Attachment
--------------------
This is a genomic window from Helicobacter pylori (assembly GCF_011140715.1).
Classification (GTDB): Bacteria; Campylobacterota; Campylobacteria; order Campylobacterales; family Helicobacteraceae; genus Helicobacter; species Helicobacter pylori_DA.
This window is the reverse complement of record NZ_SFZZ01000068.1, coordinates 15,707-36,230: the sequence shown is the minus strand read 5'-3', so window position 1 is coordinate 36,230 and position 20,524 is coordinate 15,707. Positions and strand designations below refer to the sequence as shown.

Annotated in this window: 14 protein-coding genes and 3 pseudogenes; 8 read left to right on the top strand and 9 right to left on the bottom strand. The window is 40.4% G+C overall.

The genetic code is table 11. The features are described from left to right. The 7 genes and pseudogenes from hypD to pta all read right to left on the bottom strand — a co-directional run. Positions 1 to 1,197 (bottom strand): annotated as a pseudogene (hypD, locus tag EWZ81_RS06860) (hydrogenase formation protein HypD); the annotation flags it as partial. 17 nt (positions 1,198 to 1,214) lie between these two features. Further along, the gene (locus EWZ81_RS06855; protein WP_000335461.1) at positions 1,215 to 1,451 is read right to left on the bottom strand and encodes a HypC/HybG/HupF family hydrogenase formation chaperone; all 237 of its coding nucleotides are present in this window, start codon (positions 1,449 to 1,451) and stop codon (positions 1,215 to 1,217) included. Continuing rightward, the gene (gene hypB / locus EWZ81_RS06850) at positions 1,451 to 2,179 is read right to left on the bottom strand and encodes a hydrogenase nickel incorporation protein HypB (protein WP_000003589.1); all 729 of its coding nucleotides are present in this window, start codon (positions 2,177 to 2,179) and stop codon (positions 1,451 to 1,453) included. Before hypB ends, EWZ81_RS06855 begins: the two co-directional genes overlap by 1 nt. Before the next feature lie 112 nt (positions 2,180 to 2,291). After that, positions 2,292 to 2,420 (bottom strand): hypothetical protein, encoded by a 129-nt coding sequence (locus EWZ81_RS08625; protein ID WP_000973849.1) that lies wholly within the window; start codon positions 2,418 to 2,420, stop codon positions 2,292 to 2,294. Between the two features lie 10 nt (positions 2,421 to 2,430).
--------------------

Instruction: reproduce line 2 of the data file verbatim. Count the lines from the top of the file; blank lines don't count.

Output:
Classification (GTDB): Bacteria; Campylobacterota; Campylobacteria; order Campylobacterales; family Helicobacteraceae; genus Helicobacter; species Helicobacter pylori_DA.